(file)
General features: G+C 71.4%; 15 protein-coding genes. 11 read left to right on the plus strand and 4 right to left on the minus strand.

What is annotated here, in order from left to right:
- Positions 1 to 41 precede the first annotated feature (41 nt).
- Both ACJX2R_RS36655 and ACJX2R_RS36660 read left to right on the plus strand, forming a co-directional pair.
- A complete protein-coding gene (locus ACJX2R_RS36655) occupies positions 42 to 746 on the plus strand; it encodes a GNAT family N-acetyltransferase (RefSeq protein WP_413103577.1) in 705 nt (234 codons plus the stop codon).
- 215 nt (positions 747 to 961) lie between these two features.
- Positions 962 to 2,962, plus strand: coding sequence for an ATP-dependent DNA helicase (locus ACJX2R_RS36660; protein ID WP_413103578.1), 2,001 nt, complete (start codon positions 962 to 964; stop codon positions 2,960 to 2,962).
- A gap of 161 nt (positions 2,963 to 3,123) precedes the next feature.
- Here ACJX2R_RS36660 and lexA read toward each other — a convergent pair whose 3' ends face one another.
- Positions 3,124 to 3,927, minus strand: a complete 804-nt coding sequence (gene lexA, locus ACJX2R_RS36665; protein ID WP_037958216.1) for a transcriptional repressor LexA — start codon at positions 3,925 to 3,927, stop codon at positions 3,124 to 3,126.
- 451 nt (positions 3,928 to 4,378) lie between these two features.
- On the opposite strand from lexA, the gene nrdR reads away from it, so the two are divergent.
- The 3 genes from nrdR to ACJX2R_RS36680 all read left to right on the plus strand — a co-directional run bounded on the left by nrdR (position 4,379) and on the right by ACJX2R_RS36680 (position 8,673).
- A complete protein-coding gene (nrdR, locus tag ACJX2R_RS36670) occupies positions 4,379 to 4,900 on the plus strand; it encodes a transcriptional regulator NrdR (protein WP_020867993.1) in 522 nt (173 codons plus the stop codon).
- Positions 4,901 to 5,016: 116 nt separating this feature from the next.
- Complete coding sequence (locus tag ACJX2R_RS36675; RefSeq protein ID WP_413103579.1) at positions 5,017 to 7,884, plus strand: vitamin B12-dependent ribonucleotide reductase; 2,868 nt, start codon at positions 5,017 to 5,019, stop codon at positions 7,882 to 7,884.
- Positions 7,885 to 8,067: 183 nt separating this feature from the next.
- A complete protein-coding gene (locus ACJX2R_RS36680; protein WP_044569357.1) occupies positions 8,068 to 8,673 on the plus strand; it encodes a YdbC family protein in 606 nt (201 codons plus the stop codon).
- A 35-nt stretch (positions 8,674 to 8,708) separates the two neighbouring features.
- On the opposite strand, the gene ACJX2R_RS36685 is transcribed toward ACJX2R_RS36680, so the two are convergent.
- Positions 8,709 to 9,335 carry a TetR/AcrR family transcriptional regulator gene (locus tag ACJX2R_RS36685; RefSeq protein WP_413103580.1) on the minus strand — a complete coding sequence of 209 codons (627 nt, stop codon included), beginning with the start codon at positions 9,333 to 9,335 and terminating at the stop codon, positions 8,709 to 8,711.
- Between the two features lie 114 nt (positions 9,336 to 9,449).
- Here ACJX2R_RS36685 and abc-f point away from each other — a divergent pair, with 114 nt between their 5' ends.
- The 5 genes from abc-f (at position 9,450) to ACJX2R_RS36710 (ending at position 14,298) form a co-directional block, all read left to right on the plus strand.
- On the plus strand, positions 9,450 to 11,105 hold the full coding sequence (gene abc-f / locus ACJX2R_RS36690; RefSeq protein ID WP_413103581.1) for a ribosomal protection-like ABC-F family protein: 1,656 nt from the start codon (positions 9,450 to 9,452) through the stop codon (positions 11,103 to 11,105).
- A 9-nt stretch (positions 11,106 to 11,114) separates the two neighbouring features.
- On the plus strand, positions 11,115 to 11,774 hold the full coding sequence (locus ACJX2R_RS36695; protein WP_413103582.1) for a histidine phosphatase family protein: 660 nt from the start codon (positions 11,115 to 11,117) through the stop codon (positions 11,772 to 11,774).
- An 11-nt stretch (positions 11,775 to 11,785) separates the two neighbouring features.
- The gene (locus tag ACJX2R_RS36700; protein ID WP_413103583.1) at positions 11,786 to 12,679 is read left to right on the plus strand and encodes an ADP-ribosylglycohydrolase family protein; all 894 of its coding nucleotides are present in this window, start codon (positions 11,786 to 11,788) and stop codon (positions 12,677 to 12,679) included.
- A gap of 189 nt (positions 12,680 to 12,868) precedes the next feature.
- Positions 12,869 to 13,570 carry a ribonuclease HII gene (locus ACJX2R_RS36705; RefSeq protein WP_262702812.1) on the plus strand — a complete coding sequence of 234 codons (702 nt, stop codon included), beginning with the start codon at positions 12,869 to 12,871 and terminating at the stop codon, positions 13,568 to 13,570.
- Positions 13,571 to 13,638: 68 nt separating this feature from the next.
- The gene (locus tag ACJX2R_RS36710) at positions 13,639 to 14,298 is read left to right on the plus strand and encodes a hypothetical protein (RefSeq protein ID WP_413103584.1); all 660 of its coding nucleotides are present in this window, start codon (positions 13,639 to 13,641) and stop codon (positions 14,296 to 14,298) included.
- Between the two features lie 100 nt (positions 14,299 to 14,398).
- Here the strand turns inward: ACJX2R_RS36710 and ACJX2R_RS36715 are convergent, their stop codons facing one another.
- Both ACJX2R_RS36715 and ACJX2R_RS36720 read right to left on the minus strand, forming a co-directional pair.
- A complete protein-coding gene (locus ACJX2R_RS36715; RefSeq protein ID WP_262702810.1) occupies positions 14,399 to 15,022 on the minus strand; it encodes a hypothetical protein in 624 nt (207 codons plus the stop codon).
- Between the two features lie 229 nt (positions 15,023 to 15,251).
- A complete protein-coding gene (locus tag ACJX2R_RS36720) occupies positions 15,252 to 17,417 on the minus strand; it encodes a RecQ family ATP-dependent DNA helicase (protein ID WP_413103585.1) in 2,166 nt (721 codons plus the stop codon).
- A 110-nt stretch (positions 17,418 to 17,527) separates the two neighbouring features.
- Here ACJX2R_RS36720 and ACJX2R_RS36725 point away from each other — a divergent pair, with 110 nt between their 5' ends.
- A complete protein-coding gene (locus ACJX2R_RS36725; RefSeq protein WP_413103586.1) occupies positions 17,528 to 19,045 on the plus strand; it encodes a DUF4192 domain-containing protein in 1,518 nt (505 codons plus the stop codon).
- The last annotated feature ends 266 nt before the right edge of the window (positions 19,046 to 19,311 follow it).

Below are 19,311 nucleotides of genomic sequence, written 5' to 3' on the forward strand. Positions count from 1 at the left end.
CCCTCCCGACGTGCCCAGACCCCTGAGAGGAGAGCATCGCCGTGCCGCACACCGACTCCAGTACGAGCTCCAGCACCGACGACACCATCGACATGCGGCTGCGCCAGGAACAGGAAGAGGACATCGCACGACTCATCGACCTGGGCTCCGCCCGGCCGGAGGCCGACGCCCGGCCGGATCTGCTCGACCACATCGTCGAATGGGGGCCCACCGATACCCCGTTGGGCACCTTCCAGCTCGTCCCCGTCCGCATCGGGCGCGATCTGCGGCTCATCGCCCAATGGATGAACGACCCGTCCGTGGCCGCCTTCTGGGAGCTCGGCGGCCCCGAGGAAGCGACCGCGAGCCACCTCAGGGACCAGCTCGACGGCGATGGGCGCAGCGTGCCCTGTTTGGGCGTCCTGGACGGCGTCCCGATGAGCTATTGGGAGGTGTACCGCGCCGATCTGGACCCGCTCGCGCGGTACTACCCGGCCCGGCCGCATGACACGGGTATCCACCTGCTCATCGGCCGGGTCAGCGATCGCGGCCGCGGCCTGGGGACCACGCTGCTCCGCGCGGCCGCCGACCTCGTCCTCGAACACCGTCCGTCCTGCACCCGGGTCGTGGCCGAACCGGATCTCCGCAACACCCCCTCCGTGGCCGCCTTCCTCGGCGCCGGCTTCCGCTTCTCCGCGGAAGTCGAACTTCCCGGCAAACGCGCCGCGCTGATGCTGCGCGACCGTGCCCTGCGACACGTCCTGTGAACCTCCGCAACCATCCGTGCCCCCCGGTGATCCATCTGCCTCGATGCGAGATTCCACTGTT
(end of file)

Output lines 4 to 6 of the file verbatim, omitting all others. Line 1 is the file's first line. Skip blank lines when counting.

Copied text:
- Both ACJX2R_RS36655 and ACJX2R_RS36660 read left to right on the plus strand, forming a co-directional pair.
- A complete protein-coding gene (locus ACJX2R_RS36655) occupies positions 42 to 746 on the plus strand; it encodes a GNAT family N-acetyltransferase (RefSeq protein WP_413103577.1) in 705 nt (234 codons plus the stop codon).
- 215 nt (positions 747 to 961) lie between these two features.